The contents of the DGM zip file contains multiple files per tile.

The contents of the DGM zip file contains multiple files per tile.

The DGM zip file has a total of 212 *.xyz files that list the x, y, and z coordinate for each point in ASCII format. We first compress them and add the EPSG 25832 code with laszip. The compressed LAZ files are less than half the size of the zipped XYZ files. Each file corresponds to a particular square kilometer. The name of each tile contains the lower left coordinate of this square kilometer but there can be multiple files for each square kilometer:

  • 14 files with “ab” in the name contain very few points. They look like additional points for under bridges. The “b” is likely for “Brücke” (German for “bridge”).
  • 38 files with “ag” in the name contain seem to contain only points in areas where buildings used to cover the terrain but with ground elevation. The “g” is likely for “Gebäude” (German for “building”).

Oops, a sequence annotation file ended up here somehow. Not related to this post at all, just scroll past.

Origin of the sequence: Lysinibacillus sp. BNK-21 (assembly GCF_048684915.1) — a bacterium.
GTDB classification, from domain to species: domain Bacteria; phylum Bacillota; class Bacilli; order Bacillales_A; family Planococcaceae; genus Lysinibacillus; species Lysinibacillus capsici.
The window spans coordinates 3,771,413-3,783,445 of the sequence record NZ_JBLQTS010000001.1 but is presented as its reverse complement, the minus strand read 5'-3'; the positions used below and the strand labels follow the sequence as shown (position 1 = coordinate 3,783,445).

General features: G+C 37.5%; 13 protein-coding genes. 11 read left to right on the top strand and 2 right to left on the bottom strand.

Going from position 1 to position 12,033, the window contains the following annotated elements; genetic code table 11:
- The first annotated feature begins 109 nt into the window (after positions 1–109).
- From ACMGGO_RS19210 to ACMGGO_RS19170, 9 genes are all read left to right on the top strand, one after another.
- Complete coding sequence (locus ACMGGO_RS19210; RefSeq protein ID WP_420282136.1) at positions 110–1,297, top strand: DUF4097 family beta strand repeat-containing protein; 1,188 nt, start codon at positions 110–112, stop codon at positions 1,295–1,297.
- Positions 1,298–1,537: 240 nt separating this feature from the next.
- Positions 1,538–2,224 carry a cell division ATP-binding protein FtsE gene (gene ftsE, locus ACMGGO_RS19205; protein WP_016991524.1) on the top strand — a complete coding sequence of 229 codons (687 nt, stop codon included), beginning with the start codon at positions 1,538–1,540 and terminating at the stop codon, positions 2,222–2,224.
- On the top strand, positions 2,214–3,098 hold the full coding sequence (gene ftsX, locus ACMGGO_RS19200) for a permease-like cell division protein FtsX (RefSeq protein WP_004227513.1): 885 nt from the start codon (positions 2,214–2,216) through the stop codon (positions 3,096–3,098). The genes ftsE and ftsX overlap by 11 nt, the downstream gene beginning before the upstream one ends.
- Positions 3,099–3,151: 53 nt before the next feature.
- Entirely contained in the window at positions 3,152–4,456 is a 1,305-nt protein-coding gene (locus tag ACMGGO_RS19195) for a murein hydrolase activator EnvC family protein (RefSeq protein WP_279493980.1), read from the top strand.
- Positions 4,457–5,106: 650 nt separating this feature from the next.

• 30 files with “aw” in the name contain seem to contain only points in areas where there are water bodies but with ground elevation. The “w” is likely for “Wasser” (German for “water”).
  • 14 files with “brk” in the name also contain few points. They look like the original bridge point that are replaced by the points in the files with “ab” in the name to flatten the bridges. The “brk” is also likely for “Brücke” (German for “bridge”).
  • 42 files with “lpb” in the name. They look like the last return LiDAR points that were classified as ground. The “lpb” is likely for “Letzter Pulse Boden” (German for “last return ground”).
  • 42 files with “lpnb” in the name. They look like those last return LiDAR points that were classified as non-ground. The “lpnb” is likely for “Letzter Pulse Nicht Boden” (German for “last return not ground”).
  • 32 files with “lpub” in the name contain very few points. They look like the last return points that are too low and were therefore excluded. The “lpub” is likely for “Letzter Pulse Unter Boden” (German for “last return under ground”).